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Why we pull engines

Airman 1st Class Nicholas Weber, 62nd Aircraft Maintenance Unit assistant dedicated crew chief, bolts an engine removal and installation trailer Monday to an F-16 Fighting Falcon in preparation to remove the engine. Photo by Staff Sgt. Phillip Butterfield

Airman 1st Class Nicholas Weber, 62nd Aircraft Maintenance Unit assistant dedicated crew chief, bolts an engine removal and installation trailer Monday to an F-16 Fighting Falcon in preparation to remove the engine. Photo by Staff Sgt. Phillip Butterfield

Airman 1st Class Lindsey Simpson, 62nd Aircraft Maintenance Unit assistant dedicated crew chief, removes a bellow adapter Monday from the inside of the engine bay on an F-16 Fighting Falcon. Removing the adapter aids in performing required inspections. Photo by Staff Sgt. Phillip Butterfield

Airman 1st Class Lindsey Simpson, 62nd Aircraft Maintenance Unit assistant dedicated crew chief, removes a bellow adapter Monday from the inside of the engine bay on an F-16 Fighting Falcon. Removing the adapter aids in performing required inspections. Photo by Staff Sgt. Phillip Butterfield

Staff Sgt. Jeff Frezley, 62nd Aircraft Maintenance Unit dedicated crew chief, removes an access panel Monday in order to disconnect pipes and hoses from the engine during an F-16 engine removal. Photo by Phillip Butterfield

Staff Sgt. Jeff Frezley, 62nd Aircraft Maintenance Unit dedicated crew chief, removes an access panel Monday in order to disconnect pipes and hoses from the engine during an F-16 engine removal. Photo by Phillip Butterfield

Staff Sgt. Wesley Coll, 62nd Aircraft Maintenance Unit dedicated crew chief, removes a spider harness Monday from the bottom of an F-16 Fighting Falcon engine. The spider harness is a bundle of wires which connects from the aircraft to the engine. Photo by Phillip Butterfield

Staff Sgt. Wesley Coll, 62nd Aircraft Maintenance Unit dedicated crew chief, removes a spider harness Monday from the bottom of an F-16 Fighting Falcon engine. The spider harness is a bundle of wires which connects from the aircraft to the engine. Photo by Phillip Butterfield

LUKE AIR FORCE BASE, Ariz. -- The business of aircraft maintenance demands perfection; documentation mirrors work performed, resulting in safe, airworthy aircraft. 

This past week on the 62d Aircraft Maintenance Unit ramp, Spike maintainers continued upholding the 56th Maintenance Group standard of excellence as they pulled an engine for scheduled maintenance.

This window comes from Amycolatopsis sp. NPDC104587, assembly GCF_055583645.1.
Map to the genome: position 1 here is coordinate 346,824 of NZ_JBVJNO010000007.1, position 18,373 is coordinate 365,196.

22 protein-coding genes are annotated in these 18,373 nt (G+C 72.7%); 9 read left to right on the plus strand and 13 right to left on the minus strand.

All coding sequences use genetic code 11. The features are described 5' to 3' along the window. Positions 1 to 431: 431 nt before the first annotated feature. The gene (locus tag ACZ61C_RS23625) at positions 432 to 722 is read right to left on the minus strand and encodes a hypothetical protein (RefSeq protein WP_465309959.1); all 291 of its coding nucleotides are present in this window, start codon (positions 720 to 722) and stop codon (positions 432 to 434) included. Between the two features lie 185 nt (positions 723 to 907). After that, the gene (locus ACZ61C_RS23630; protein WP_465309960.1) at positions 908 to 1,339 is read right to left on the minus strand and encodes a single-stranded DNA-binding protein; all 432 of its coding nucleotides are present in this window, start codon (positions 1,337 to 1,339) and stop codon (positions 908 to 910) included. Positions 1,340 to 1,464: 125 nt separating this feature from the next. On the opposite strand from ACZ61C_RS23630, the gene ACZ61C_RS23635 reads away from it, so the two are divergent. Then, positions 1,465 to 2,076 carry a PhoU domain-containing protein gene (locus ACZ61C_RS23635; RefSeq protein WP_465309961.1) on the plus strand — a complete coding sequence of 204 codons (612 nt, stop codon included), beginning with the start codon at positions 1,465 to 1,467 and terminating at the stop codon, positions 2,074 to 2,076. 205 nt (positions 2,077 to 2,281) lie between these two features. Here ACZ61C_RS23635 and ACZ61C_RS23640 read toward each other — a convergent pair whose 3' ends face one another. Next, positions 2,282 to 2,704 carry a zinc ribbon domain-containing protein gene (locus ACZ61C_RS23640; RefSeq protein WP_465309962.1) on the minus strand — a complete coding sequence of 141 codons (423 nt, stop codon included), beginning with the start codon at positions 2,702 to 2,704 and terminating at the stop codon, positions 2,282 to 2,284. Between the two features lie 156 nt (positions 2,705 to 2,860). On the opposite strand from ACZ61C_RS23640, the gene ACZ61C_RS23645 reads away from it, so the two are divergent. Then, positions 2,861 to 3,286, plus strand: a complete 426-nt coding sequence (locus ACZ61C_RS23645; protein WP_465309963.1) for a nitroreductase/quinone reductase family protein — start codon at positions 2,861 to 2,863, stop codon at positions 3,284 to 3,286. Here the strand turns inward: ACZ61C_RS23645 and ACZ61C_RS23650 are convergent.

A variety of reasons exist for pulling an aircraft engine. Being a single engine airframe accentuates the importance of maintaining a safe and reliable source of power for the F-16. This week a motor was pulled for scheduled maintenance. Other times, the engine must be removed and replaced due to internal damage caused by extended use or foreign object damage. Additionally, some internal engine parts possess a specific number of operating hours. These parts - time change items - are replaced when they reach their time limits and are sent to the depot to be inspected, rebuilt and returned to service. Engines are also removed for aircraft inspections to facilitate access to the engine bay. 

The process of removing an engine from the aircraft is more difficult than it appears. First, the technicians ensure the aircraft meets the proper configuration to safely remove the engine. All of the aircraft engine bay access panels are removed. Then the engine interfacing components are disconnected. These components include bleed air, fuel supply, oil indication and engine interface connections. At this point the engine removal and installation trailer is connected to the aircraft. 

After trailer installation the weight of the engine is transferred from the aircraft to the trailer. Then the engine is disconnected, via the three rear mounts, and the engine is rolled back away from the aircraft. Rolling the engine back is a very critical part of the job, due to the extremely close proximity of the engine to the airframe. Great precautions ensure the engine and the airframe do not come into contact as the engine weighs more than two tons; any contact with the airframe would result in damage. Once the engine is rolled back onto the trailer, the trailer supports the engine by the front mount. Then the engine, secured on the trailer, is rolled away from the aircraft. 

Once an engine is removed on the flightline, the engine is towed away to be overhauled by the 56th Component Maintenance Squadron Propulsion Flight. 

Maintaining the oldest F-16s in the Air Force inventory is no easy task and it's a true team effort. However, due to the world-class maintainers found across the 56th Maintenance Group, Luke continues training the very best fighter pilots and maintainers, and ensuring the superiority of the number one Air Force in the history of the world.